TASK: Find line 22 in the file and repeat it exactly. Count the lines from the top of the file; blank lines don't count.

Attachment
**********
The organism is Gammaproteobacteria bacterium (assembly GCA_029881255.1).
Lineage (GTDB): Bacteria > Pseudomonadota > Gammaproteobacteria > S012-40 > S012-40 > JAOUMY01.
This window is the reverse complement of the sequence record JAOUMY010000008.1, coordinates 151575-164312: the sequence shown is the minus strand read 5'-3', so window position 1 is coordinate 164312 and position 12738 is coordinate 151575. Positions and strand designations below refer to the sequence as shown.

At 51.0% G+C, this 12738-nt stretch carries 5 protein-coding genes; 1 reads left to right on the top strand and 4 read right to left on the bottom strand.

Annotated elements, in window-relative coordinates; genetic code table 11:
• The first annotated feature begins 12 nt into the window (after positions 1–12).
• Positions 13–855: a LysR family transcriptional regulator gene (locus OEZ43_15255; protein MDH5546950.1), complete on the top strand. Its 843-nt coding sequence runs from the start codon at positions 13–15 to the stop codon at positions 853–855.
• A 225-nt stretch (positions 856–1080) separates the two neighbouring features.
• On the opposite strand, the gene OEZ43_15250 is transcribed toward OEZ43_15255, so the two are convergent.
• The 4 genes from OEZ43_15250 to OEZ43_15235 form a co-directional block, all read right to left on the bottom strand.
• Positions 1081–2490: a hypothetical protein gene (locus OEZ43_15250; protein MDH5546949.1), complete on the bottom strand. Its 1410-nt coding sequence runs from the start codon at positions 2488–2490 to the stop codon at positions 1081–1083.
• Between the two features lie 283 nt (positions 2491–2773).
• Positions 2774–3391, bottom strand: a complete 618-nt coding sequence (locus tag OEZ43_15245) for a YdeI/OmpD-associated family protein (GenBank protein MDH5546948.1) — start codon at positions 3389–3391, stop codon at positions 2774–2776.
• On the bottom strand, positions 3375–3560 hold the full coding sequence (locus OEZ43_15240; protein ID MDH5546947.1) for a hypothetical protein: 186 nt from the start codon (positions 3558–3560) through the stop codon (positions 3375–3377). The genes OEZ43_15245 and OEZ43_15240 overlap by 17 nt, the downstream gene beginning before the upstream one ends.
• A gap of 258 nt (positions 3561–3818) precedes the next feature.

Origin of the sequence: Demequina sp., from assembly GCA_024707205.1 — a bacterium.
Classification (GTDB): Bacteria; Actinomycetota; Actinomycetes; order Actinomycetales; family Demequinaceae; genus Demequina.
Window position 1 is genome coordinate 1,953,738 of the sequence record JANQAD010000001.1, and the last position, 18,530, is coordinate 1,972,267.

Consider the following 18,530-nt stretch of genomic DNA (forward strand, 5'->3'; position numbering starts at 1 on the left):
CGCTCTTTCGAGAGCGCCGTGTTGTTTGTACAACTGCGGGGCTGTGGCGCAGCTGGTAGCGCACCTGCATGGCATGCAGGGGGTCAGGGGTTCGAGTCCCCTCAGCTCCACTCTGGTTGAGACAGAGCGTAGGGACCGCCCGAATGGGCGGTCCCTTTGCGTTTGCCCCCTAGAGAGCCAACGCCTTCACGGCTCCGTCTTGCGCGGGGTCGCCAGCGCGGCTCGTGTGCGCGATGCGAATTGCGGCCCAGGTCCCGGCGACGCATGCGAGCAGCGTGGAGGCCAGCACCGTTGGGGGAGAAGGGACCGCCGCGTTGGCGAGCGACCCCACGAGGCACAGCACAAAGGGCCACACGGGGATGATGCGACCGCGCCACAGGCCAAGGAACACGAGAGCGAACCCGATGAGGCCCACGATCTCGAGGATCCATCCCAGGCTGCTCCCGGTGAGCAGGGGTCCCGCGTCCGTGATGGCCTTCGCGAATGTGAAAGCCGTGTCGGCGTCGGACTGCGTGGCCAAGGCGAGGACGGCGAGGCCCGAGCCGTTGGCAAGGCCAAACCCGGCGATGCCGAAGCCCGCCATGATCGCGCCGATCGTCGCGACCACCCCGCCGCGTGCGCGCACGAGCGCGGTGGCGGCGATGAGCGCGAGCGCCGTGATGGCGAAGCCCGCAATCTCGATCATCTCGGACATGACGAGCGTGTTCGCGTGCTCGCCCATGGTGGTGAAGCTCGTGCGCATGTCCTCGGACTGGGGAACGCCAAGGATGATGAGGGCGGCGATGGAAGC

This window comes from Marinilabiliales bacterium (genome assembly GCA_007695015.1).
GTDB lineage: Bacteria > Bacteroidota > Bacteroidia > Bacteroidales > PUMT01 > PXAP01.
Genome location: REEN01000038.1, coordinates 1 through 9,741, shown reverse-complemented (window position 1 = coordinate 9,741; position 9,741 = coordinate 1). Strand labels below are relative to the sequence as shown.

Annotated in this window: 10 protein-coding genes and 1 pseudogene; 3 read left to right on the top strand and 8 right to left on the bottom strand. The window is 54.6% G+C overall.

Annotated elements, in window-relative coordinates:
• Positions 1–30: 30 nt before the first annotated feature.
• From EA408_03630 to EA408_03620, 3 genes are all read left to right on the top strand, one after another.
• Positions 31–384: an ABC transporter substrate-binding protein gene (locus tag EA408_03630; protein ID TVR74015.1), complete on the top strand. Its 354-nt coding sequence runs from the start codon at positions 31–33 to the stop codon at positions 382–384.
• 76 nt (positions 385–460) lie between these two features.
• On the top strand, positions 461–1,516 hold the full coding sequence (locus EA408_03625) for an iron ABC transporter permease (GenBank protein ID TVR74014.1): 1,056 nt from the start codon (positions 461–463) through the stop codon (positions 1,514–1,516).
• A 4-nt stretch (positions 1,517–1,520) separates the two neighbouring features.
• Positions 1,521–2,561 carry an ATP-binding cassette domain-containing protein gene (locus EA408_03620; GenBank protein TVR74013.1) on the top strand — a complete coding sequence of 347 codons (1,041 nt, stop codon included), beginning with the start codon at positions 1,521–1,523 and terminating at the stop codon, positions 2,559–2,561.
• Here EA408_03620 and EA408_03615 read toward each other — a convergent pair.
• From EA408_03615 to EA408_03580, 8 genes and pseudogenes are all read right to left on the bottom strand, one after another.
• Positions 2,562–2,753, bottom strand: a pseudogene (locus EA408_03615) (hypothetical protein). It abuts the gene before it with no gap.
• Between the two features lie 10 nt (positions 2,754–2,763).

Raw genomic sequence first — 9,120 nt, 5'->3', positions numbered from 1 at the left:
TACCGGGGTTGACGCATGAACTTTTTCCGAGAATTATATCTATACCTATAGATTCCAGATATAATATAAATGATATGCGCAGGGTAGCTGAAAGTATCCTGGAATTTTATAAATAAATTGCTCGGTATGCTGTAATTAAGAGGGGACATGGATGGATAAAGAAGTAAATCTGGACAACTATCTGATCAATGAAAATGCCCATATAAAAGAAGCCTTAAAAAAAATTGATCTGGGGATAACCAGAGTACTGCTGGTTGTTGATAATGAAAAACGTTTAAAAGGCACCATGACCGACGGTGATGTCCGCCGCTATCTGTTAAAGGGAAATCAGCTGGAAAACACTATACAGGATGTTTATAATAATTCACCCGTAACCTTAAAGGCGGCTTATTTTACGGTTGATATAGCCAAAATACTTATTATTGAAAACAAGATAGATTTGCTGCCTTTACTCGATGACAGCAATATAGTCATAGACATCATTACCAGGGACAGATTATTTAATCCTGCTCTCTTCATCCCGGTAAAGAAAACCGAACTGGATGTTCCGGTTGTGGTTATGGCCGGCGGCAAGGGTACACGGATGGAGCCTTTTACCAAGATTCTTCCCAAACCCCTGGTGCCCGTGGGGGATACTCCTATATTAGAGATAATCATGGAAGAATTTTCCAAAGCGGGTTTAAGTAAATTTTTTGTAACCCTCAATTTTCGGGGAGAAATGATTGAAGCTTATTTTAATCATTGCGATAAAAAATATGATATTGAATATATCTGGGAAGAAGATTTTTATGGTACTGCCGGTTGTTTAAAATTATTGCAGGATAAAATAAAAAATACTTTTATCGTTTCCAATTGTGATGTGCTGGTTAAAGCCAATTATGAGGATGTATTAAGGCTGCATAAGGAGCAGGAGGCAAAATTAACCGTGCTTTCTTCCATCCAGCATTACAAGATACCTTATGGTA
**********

GTDB lineage: Bacteria > Bacteroidota > Bacteroidia > Bacteroidales > PUMT01 > PXAP01.